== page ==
The art of storytelling – The role of knowing your audience

Insight Communication, Market Research, Qualitative Research


A major part of creating actionable insights for clients is making sure we, as qualitative researchers, communicate research findings to them effectively – and a good way of doing this is through the art of storytelling. There are a number of elements that need to be considered to make sure your story makes an impact, including structure, timing and language, as well as the medium used to tell it. But all of these factors are subjective to your audience. As a market researcher, you know that understanding your audience is a key ingredient in marketing, but it’s also integral to the storytelling process in research; a non-tailored message will likely be ignored.

So, storytelling is an essential skill for the researchers of today. And clearly, before crafting your story you need to define your audience. Find out how much the people you are creating a report or presentation for know about your topic, and where there might be barriers present in their engagement. Ask yourself what team they’re on (are they a marketer or a market researcher or in IT?), what sector your client is in (automotive vs. finance), and how much experience they have (are they C-Suite or non-management?). Once you have a firm idea of who you’re communicating with and what they want to hear, you can think about how to tailor the story to resonate with them.

Good storytelling involves structure. The reality is that if your audience is in the C-Suite they’re going to be busy and will not be able to engage with every element of your story. In this case, you must make sure the essential takeaways are upfront, so carefully plan your structure to exclude any unnecessary details. CEOs should never feel overwhelmed by data and information, and instead should be presented immediately with the main findings – the insight that will inspire them to take action.

Your audience will also shape the language of your story. If your audience has little knowledge of qualitative research, they’re unlikely to understand any technical terms – so lose the jargon. Some of the technical specifics of research may also be lost when talking to client-side researchers and marketers, so instead, use clear and simple language to define your points. Use of language is especially important if you’re speaking to the C-Suite. Make sure to use their language, as they won’t have time to spare interpreting what you’ve said or asking questions later on.

Language also comes into play when you set the scene for your story. When speaking to clients from specific industries, like automotive or finance, try to tap into the language they speak. This effort to relate to your audience and provide a snapshot of their industry will suggest your expertise in the field and will help gain your client’s trust.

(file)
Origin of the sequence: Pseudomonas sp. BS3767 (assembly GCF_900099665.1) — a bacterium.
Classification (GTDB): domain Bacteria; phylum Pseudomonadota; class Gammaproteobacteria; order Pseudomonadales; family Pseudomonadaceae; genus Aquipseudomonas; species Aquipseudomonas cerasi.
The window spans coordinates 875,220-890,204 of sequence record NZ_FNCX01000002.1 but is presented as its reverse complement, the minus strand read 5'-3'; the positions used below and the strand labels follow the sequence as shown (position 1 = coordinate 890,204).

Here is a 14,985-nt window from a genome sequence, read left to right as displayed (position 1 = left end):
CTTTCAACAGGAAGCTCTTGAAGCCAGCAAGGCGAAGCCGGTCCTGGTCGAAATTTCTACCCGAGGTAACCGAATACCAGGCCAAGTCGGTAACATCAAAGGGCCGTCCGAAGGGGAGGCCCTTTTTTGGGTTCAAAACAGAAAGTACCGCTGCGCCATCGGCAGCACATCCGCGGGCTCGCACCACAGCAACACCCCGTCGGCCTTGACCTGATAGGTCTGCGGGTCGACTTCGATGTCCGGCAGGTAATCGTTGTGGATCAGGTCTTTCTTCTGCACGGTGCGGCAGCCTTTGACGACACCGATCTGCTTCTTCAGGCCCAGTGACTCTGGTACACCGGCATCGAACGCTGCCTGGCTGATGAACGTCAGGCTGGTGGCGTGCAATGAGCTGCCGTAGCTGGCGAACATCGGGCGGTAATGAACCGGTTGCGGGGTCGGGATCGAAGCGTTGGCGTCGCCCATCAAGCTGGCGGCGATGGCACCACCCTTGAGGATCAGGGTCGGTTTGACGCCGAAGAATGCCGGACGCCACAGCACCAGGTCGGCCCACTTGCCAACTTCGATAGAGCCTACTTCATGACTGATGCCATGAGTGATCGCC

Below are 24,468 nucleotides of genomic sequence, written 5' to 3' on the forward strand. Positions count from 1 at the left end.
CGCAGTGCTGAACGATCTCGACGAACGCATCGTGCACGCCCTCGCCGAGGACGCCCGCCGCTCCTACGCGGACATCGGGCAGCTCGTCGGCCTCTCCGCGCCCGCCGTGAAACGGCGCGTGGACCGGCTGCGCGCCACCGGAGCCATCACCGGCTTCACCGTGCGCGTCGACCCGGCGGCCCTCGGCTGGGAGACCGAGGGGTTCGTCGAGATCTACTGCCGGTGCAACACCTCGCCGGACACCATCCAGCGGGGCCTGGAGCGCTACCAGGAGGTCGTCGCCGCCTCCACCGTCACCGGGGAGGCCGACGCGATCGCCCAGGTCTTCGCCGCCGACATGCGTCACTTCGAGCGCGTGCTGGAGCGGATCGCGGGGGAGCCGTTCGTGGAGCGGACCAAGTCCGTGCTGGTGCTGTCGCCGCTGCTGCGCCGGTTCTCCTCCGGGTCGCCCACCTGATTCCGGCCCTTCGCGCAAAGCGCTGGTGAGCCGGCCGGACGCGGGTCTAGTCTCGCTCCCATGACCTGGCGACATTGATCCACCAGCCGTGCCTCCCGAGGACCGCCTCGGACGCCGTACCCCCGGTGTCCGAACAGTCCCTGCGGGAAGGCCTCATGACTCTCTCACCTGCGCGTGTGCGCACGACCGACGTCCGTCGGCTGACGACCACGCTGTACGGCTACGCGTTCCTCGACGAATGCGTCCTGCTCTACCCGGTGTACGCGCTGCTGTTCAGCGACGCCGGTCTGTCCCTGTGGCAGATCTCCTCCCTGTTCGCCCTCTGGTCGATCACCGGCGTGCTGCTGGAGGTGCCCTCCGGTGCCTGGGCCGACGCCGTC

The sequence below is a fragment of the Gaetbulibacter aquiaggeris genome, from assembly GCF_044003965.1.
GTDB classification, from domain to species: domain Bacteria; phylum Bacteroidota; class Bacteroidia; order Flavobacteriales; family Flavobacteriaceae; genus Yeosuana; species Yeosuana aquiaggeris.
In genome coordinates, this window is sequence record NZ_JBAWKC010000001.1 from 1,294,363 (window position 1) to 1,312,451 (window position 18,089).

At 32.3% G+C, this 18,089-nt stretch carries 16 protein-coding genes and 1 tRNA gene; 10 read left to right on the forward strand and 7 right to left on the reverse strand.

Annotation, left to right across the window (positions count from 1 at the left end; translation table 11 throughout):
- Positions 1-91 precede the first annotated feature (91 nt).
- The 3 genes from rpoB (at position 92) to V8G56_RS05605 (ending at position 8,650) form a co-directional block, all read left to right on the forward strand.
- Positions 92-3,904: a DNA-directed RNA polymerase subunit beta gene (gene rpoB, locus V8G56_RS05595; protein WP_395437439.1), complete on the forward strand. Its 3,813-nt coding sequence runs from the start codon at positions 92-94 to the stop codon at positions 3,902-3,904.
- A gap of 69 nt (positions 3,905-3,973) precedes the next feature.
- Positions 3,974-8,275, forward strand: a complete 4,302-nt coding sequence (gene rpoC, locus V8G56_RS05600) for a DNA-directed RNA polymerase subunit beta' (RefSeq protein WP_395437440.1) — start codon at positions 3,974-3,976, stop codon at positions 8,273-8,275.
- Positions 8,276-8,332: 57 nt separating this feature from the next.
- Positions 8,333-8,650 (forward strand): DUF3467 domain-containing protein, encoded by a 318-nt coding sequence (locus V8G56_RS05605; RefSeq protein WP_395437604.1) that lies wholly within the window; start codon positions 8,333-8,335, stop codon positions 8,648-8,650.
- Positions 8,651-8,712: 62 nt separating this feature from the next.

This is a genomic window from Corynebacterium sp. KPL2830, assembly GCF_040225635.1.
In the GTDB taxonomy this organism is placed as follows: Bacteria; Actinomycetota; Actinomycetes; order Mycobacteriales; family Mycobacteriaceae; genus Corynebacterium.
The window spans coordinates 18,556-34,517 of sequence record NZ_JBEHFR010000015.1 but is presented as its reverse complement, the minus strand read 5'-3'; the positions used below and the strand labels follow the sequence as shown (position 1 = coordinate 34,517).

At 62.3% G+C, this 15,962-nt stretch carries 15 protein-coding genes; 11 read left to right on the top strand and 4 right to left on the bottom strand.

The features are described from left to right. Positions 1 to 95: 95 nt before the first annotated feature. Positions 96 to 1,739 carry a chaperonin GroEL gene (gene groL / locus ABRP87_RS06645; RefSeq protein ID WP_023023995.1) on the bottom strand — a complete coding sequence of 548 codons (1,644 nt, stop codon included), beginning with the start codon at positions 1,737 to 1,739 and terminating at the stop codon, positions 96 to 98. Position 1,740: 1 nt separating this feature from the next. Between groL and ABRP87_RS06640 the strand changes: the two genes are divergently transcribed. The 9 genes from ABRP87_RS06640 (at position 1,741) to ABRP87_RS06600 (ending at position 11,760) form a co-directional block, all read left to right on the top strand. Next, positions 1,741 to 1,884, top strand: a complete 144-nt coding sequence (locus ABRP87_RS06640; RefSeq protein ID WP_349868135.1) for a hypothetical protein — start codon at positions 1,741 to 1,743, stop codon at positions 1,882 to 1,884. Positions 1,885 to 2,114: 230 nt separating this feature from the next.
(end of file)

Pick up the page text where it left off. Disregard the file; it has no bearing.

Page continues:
The medium used to convey your story is also dependent on your audience. Has the client asked for a presentation, a full report, or just a top-line summary? The key is to optimize the options at your disposal. If you’re doing a presentation, keep it short, and then provide a follow up document with more detail. If you’re doing a report, make sure to include a summary or an infographic.

But no matter who your audience is, you need to make sure they’re full engaged with the insight and what it means for them. This can be done by combining the insight or data with visuals such as infographics, photos and videos to provide grounding examples of reality that the audience can relate to. Visuals are important when communicating insight because large quantities of written information can be overwhelming and become meaningless. Small data is especially useful when communicating qualitative research; video in particular really brings the respondents to life and allows clients to understand their customers first hand. It brings clients right into the focus room, helping them to feel invested in the actual research, and really hear what their customers are saying.

So, when telling a good story, you need to ensure your message is suitably targeted so it won’t be given the cold shoulder. Knowing who you’re speaking to will allow you to design a story that uses an approachable language style, structure and form, and that is contextualized around what the audience already knows about your topic. Ultimately, we tell stories to encourage a response from the audience, and this is no different in research, where the goal is to deliver actionable insight right to the decision makers.

If you’re interested in learning more about building impactful communications through storytelling and finding the golden thread in the information, check out our white paper on insight communications or watch our recent webinar on this topic.